Sunday, August 15, 2010
Technical Co-Founders Are A Myth
An Internet entrepreneur needs a website. Two years ago I got the bug to do an online recruiting startup and I began the hunt to find a technical co-founder - a software engineer who works for no cash - to help me build my dream website. Twelve months into my startup journey I had four half-built websites that had been built by my four ex-technical co-founders. You may get a software engineer to start something for you, but they won't stick with the project when it gets difficult. I learned something: technical co-founders are a myth. You're more likely to bump into a piece of talking bacon riding a unicorn on their way to a leprechaun's pool party than finding a software engineer who will work for free.
Most software engineers aren't business people. The only way a software engineer can tell a business idea is a viable is to see the money coming in. A business geek with no money and no income isn't going to inspire confidence in a software geek. If a software geek really wants to try building something for no pay, they're going to work for themself instead of following another cashless entrepreneur.
Max Shapiro's People Connect Staffing has an innovative program called Employees Without Paychecks. This program helps pre-funded startups get work done by professionals willing to work without a formal paycheck. These professionals can help with anything from finance to marketing, but you won't find any software engineers volunteering their services. Why? Because software engineers don't work for free.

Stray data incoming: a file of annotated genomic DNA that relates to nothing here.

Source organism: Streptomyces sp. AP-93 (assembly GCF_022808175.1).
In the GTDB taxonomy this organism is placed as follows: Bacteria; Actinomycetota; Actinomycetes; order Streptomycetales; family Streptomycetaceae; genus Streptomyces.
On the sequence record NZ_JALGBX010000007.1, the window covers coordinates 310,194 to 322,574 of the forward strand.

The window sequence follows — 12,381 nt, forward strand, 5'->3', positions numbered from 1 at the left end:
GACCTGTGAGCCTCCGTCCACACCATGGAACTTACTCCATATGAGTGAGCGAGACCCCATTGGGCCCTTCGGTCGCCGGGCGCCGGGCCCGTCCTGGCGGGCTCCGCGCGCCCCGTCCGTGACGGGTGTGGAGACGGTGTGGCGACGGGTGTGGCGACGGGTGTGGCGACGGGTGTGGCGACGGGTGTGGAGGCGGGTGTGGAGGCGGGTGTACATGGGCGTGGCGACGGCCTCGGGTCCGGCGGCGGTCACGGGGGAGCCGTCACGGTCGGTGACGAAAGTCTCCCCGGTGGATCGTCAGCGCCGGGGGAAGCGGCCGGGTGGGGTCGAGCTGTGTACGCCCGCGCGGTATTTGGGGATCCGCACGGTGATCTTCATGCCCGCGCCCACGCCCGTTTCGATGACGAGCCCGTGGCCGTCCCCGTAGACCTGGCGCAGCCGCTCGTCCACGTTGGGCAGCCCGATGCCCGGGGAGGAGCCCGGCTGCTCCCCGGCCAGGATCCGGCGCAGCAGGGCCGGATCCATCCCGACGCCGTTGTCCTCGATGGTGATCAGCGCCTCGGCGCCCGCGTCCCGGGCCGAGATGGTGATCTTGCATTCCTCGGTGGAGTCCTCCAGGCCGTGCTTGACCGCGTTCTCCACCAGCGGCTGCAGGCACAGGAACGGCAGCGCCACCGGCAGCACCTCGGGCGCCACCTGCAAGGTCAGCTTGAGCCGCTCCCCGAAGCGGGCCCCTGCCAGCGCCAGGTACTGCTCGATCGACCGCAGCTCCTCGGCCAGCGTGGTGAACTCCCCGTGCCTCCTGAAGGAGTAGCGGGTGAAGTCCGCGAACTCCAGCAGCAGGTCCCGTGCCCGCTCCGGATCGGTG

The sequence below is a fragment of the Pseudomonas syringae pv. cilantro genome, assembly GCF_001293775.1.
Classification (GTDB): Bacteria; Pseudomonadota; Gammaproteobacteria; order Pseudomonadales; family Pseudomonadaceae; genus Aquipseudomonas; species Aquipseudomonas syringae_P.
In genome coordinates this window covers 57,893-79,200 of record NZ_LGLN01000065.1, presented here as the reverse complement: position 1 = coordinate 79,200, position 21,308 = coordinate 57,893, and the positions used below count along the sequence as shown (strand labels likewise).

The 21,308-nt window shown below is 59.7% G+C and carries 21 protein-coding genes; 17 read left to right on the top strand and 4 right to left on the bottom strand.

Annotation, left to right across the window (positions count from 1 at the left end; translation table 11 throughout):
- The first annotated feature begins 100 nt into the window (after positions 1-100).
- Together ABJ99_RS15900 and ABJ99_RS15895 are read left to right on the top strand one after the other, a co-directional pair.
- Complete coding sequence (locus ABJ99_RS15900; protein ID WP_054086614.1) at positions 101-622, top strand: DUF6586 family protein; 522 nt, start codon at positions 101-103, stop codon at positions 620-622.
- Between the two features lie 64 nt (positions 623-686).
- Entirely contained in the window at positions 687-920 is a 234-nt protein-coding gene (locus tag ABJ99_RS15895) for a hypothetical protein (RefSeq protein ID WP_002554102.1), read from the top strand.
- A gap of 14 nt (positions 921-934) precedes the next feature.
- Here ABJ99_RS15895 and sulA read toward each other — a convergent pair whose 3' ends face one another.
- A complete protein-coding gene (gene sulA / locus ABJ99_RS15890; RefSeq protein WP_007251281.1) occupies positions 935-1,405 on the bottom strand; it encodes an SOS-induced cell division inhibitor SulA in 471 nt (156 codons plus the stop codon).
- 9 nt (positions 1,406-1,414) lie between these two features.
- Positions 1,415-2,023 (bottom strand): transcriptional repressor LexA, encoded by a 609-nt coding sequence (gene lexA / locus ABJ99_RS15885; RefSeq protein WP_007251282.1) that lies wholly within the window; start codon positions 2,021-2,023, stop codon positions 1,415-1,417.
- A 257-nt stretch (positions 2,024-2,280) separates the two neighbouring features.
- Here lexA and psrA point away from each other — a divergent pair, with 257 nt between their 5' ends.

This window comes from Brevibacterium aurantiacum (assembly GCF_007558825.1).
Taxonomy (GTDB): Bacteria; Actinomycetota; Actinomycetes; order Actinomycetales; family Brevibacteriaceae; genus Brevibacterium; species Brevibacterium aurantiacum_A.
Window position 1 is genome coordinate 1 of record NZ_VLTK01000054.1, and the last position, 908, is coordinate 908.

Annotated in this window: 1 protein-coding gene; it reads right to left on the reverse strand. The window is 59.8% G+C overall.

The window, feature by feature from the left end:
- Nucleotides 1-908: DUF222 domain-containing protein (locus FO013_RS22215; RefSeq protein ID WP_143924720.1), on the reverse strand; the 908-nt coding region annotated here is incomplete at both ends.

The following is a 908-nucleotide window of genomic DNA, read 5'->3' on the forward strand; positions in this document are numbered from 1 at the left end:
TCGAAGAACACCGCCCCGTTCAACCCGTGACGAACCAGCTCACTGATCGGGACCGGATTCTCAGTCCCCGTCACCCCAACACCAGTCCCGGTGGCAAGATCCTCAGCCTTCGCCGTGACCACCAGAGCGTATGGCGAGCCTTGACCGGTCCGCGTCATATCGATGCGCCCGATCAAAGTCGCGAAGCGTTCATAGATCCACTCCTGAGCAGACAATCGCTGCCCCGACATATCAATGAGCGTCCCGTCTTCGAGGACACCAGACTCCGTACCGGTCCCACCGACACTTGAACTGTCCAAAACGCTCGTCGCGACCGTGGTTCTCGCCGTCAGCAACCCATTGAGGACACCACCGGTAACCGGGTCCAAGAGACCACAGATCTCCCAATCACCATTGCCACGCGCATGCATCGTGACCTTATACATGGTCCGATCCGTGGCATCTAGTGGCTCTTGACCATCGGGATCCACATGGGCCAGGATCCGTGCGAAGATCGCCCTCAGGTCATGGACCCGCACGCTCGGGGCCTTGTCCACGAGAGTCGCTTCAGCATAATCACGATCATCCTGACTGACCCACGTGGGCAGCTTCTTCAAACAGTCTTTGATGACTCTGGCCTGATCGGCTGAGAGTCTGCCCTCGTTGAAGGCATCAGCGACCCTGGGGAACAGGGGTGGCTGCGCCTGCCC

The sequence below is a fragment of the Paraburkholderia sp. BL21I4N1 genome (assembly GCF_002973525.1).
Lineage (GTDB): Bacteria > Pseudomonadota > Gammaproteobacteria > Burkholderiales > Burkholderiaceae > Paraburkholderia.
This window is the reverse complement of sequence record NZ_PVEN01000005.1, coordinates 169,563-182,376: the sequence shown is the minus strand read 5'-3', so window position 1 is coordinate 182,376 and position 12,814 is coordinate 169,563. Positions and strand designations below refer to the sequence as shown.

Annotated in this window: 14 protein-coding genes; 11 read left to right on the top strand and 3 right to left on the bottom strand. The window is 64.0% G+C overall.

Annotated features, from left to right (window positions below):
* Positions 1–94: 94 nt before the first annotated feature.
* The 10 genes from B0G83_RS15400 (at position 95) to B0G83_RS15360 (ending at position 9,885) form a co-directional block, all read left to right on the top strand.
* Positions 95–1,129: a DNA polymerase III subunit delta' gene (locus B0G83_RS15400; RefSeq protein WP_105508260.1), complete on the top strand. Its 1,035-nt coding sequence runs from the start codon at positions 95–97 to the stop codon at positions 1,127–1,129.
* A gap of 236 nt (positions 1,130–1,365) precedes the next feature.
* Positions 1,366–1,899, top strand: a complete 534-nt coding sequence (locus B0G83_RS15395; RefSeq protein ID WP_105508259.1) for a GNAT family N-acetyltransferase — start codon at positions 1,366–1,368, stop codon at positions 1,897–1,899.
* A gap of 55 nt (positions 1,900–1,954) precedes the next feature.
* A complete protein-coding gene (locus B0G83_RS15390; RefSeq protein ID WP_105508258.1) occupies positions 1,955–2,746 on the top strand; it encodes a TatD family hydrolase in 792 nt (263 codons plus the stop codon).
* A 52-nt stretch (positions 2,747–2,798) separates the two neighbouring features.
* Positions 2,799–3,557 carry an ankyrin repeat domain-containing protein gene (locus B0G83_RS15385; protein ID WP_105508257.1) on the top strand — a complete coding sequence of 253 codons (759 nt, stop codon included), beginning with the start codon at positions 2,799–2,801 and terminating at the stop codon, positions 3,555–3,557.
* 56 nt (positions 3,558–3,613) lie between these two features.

If you want to build a business that requires software, be prepared to invest a little money. You can probably get away with spending less than you thought. I recently met a junior software developer working for $200/week + room & board at a business geek's house. The business geek needed a working software prototype and the programmer needed experience. The pair had never intended to build a lasting company together. The quality of the software didn't matter much because it was for display purposes only. After a few months, the demo site won a business plan competition.
My strategy for getting a website built was to make friends with programmers. I went to every programming event I could find on Meetup.com. I found the group of Ruby enthusiasts in SFRuby to be quite active and social. I studied programming at Alex Chaffee's house and that's where I met Sarah Allen. I volunteered as a teaching assistant in Sarah's very first class teaching Ruby and the two of us became good friends. Eventually I was able to scrape up a few bucks and hired Sarah to build me a website prototype. That prototype is now something I use everyday to run my recruiting business. I still don't have a technical co-founder and at this point - I don't need one. Eventually I'll hire a software geek of my own, but right now I'm doing just fine without one.
UPDATE: I have to link to this article by Joshua Volz. He's right on so many levels. I'm trying to create a technology enabled recruiting service for an unproven business model. In 2008 I was first time startup founder with no cash. Partnering with me at that stage was speculative at best. Even though the business is making money now, it's still a big risk for anyone involved.
UPDATE UPDATE: Josh Volz is a cool guy. He reached out to me personally and said hello. I think it's safe to say we both agree that good help is hard to find :) Keep rockin' it Josh.